Franklin Lakes Nature Preserve is another haven of wildlife that can
be found in the midst of suburban New Jersey. Formerly a reservoir
for the town of Haledon, this space became a Preserve in 2006. The
dam is still in place, containing 75 acres of water. This location is
the perfect recreation spot for boaters (kayaks or canoes) and
fishing, which are both allowed here. Not as wild as some, this
Nature Preserve provides a short loop path around the water and an
opportunity to enjoy some wild birds from our area. To learn more
about this Preserve, visit https://www.franklinlakes.org/flnp
Robins, Blue Jays, Northern Mockingbirds and other common forest
birds can be found at the Franklin Lakes Preserve. However, for me,
the serenity of the water is usually what dominates my attention.
Waterfowl are in abundance here, and it is easy to spot Mallards and
Canada Geese at any time of the year. Herons and Egrets are much
rarer, but they can be found here as well.
However, it is the Mute Swans that I go here to see. There are always at least a pair of them, enjoying the serene waters and searching for aquatic vegetation along the edges of the water and in all the small bays and nooks of the shoreline. Aquatic vegetation actually makes up the majority of their diet, so if you ever see a swan with its beak in some algae, he isn’t hunting, he is munching. While they are majestic to watch, remember to keep your distance, especially during the breeding season, as Muted Swans are extremely aggressive.
Swans are somewhat famous for being monogamous, a romantic feature of their nature which has been referenced frequently in popular culture, including HBO’s the Tudors. While monogamy in birds can vary depending on the species (some only mating for a season) Muted Swan’s mate for life and (this is what pop culture has gripped onto) supposedly when one of the pair dies, the other Muted Swan will not find a new mate. Rather, it is believed it spends the rest of his/her life alone, pining for its lost love. While romantic, this seems unlikely as it would not be great for the survival of the species.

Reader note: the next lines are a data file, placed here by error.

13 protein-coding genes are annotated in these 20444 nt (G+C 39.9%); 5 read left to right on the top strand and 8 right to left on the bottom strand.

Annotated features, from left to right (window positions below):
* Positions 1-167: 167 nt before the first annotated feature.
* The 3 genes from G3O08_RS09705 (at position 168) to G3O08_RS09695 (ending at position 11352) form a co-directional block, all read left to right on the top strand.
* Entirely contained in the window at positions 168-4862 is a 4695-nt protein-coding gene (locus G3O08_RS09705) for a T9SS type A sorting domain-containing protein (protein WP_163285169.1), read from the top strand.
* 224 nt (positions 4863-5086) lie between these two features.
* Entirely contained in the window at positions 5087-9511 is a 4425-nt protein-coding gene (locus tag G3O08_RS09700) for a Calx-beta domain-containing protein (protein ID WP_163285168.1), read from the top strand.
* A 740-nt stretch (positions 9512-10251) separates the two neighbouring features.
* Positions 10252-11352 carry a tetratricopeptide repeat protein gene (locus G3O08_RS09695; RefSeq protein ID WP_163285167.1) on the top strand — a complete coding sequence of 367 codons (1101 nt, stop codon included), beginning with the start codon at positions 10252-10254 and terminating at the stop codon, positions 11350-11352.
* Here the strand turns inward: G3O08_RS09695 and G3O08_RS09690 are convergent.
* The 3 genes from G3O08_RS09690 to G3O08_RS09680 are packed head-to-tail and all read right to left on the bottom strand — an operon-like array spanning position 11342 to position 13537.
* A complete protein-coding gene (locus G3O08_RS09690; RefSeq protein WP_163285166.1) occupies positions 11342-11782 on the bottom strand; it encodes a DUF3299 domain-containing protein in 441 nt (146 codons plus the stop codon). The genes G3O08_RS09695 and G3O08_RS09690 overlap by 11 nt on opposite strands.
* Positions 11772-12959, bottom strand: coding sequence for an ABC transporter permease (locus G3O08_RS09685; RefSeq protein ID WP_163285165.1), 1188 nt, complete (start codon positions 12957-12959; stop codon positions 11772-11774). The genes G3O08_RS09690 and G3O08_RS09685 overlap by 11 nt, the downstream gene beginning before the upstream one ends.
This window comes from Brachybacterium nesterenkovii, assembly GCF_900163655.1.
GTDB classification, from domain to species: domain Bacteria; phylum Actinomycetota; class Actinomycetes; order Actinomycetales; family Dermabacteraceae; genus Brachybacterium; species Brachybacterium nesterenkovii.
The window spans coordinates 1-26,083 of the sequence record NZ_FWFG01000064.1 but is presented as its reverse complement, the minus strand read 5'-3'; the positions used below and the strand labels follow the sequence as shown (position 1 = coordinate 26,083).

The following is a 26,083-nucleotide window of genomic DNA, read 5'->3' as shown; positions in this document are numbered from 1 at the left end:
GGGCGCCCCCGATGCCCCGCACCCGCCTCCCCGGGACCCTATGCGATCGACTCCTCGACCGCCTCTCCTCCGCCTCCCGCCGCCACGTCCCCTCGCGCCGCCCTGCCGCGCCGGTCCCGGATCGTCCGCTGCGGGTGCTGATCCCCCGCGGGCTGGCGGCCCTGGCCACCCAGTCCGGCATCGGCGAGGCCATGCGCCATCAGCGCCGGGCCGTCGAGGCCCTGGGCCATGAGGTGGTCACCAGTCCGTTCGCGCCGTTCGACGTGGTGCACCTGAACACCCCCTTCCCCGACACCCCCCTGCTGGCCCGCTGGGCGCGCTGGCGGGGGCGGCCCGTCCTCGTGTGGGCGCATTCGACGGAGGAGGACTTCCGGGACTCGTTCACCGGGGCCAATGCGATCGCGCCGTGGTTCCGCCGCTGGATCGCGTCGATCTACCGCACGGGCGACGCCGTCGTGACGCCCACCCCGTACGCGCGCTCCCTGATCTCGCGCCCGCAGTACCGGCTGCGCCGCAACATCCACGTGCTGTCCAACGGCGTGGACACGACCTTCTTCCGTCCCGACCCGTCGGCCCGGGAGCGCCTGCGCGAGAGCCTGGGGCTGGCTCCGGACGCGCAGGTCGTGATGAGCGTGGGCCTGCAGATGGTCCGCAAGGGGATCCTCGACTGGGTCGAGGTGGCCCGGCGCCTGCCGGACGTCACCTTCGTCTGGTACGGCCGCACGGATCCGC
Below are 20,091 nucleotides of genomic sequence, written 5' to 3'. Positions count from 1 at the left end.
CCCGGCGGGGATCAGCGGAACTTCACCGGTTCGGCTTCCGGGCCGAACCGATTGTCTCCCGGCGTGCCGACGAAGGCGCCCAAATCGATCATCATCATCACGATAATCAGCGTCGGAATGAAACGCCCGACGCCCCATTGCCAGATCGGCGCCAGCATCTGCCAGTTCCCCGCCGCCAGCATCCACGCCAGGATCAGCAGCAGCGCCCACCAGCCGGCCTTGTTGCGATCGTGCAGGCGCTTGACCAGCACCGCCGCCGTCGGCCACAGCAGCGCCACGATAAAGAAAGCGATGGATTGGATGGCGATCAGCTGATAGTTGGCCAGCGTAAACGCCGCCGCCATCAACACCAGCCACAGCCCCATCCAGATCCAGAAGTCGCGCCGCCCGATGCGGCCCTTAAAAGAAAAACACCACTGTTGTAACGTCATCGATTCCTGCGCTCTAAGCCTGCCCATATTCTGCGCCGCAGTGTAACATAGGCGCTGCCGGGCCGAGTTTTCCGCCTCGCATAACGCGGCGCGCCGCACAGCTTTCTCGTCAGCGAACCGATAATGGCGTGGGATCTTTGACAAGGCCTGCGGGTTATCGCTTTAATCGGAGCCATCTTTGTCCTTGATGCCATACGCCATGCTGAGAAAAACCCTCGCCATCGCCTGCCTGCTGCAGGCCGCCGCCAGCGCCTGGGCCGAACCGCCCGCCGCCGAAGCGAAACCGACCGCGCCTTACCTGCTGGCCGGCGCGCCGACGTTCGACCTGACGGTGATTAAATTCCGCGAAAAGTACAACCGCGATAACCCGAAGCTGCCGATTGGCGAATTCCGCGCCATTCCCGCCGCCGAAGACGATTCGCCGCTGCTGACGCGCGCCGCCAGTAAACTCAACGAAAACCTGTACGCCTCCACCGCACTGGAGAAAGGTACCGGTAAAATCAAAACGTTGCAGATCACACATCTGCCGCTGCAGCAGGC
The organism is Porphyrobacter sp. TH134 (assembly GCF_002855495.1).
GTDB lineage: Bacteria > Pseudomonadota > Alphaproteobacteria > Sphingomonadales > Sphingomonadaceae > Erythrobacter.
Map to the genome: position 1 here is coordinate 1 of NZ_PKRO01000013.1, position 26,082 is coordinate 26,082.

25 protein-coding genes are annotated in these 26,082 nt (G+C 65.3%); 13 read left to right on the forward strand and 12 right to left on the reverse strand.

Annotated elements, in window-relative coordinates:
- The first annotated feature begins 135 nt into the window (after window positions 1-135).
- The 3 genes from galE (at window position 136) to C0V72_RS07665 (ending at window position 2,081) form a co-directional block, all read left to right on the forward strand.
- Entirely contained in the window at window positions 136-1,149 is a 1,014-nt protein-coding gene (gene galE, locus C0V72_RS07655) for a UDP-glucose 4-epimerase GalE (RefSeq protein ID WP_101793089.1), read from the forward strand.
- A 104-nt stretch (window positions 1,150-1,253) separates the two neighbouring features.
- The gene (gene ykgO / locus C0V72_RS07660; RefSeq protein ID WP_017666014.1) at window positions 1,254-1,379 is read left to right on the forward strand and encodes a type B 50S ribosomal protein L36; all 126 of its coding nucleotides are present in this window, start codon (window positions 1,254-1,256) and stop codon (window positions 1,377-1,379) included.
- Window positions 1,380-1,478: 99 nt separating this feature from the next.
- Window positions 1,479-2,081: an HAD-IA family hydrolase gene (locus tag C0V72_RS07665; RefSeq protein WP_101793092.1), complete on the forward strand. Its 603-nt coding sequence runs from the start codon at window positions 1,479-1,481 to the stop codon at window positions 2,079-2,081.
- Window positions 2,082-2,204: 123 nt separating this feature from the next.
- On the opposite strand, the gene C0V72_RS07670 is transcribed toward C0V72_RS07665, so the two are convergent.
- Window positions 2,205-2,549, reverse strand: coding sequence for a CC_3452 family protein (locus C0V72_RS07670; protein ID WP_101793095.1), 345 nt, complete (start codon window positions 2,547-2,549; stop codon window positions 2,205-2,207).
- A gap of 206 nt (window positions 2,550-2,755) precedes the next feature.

During the breeding season, you can spot the Muted Swan’s nest close to the waterline. In Franklin Lakes Nature Preserve they like some of the smaller little “islands” by the main shoreline. The female sticks pretty close to the nest during incubation, on the couple’s 4-8 eggs. They only have one brood a year, so early spring is the best time to see their nesting behavior and to get a peek at their fuzzy little gray youngsters.
Like most sane humans that live near a beach, we obviously never visit the Jersey Shore in the summer. Never may be an exaggeration, but once or twice is usually our limit. The traffic alone will kill you. And this is New Jersey drivers we are talking about, so I mean literally, kill you. Once you get there, the beaches are too busy for nature watching anyway.
is why we usually go to the beach either in early spring or
autumn/winter. In winter the cold, salty sea air does the trick if
you need to blow out a few cobwebs. It was one such morning last
November when my husband and I headed to Sandy Hook, one of our go-to
Jersey Shore destinations. The site of Fort Hancock and its
associated army barracks, Sandy Hook is now part of the Gateway
National Recreation Area that features hikes, beaches and nature,
along with the oldest lighthouse in New Jersey, historic structures
from the barracks and, as my mother in-law once put it, “war
thingies,” such as powder magazines, gun batteries etc. So you can
probably see why we like Sandy Hook, it has a bit of everything.
particular November day was cool but not freezing. Clear and bright.
Perfect for a brisk ramble on the sand. I honestly wasn’t even
really expecting to see a ton of birds, but you never know what sea
birds you may see, so we brought the camera along. Sandy Hook,
because of the way it is positioned in the Atlantic Ocean and at the
mouth of the Hudson River, is a great place for collecting whole
seashells. I have a hard time not glancing down at the tidal lines on